Last week was a tough one for Nike
Let's assess the damage. First of all, the French investigation sounds worse than it is. Nike Europe has not yet been charged with any crimes, and the accusations don't involve anything as bad as child labor, sweatshops, or even forcing Frenchmen to work more than 35 hours per week. Instead, it's about endorsements paid to professional soccer players. Nike has denied the allegations, and it is fully cooperating with French authorities. Still, this isn't the kind of news that investors want to hear, especially considering the recent weakness in the European market. However, the fallout should be minimal relative to Nike's $4 billion-plus revenues in Europe, the Middle East, and Africa. Even if Nike is found guilty, the costs (a fine, legal fees, endorsement restrictions, etc.) shouldn't amount to more than a penny per share.
The Alon International settlement, which Nike is still disputing, is another story. If the judgment stands, Nike will need to take a one-time charge to cover the millions in legal fees. Wall Street analysts are predicting that the charge will work out to $0.13 to $0.15 per share. It will definitely batter Nike's next quarter, but it shouldn't have a long-term effect on the stock. A $0.15-per-share one-time drop in the stock's intrinsic value seems far more reasonable than the $3 per share Nike's stock lost over the past week.
For long-term investors, this and any further weakness on this news could be a great buying opportunity. Nike was cheap to start with, and it is even cheaper now. The P/E of 15 is a 10-year low, and the stock last week was approaching a 52-week low. Nike is also selling at a discount to the footwear industry's average P/E of 17.5, and German rivals Puma (with a P/E of 20) and Adidas (with a P/E of 17).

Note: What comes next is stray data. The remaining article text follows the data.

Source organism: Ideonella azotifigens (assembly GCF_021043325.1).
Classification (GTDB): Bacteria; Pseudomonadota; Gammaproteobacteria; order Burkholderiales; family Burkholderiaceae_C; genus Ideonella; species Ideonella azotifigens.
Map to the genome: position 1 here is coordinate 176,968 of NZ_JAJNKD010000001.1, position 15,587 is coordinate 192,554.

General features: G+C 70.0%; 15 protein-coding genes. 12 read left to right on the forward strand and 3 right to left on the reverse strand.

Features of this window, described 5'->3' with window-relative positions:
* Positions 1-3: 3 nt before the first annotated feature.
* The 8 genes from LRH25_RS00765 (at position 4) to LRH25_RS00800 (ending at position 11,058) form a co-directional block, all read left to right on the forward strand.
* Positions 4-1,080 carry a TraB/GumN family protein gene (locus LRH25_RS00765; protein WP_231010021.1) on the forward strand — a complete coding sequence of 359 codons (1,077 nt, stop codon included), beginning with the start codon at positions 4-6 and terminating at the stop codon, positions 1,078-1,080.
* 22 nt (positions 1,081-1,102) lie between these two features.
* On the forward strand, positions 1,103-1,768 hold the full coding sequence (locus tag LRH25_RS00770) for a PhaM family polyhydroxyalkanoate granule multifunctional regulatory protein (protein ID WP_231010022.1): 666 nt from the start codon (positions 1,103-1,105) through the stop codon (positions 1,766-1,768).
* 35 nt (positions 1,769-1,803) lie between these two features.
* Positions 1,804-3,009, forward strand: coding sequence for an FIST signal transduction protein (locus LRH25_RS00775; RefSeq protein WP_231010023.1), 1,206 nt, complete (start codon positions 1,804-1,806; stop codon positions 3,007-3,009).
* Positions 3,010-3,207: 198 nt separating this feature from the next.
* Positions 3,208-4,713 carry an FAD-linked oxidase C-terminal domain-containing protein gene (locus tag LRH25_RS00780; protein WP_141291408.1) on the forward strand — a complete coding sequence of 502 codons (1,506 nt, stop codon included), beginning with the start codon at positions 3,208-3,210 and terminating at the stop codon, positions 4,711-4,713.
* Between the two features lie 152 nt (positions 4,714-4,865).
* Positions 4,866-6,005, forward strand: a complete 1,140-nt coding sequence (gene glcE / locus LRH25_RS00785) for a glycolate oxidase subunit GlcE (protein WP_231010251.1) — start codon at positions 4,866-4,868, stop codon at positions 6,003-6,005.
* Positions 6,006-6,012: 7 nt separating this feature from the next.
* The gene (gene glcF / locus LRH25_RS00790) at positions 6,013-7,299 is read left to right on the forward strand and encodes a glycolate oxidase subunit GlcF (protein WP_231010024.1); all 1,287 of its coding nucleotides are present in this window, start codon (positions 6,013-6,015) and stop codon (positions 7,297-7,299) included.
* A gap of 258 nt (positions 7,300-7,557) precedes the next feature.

Nike is not an exciting growth story in the apparel and footwear world, where companies like Under Armour
Analysts predict that Nike will earn $5.50 to $5.75 per share in 2007. If the P/E multiple expands to 18 to reflect a slight premium to the footwear industry, the stock could trade at up to $100 per share at the end of that year. At the current trading price of around $80 a share, with dividends included, that would represent a 27% return over 18 months, or 17% on an annual basis. Considering the risk profile of a dependable large-cap stock like Nike, 17% is an excellent market-beating rate of return.
Further footwear Foolishness:
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- Dirt Cheap Dream Stocks
- Under Armour, Overexposed
- New Shoes to Fill at Nike
Claim victory on our Foolish Nike discussion board.
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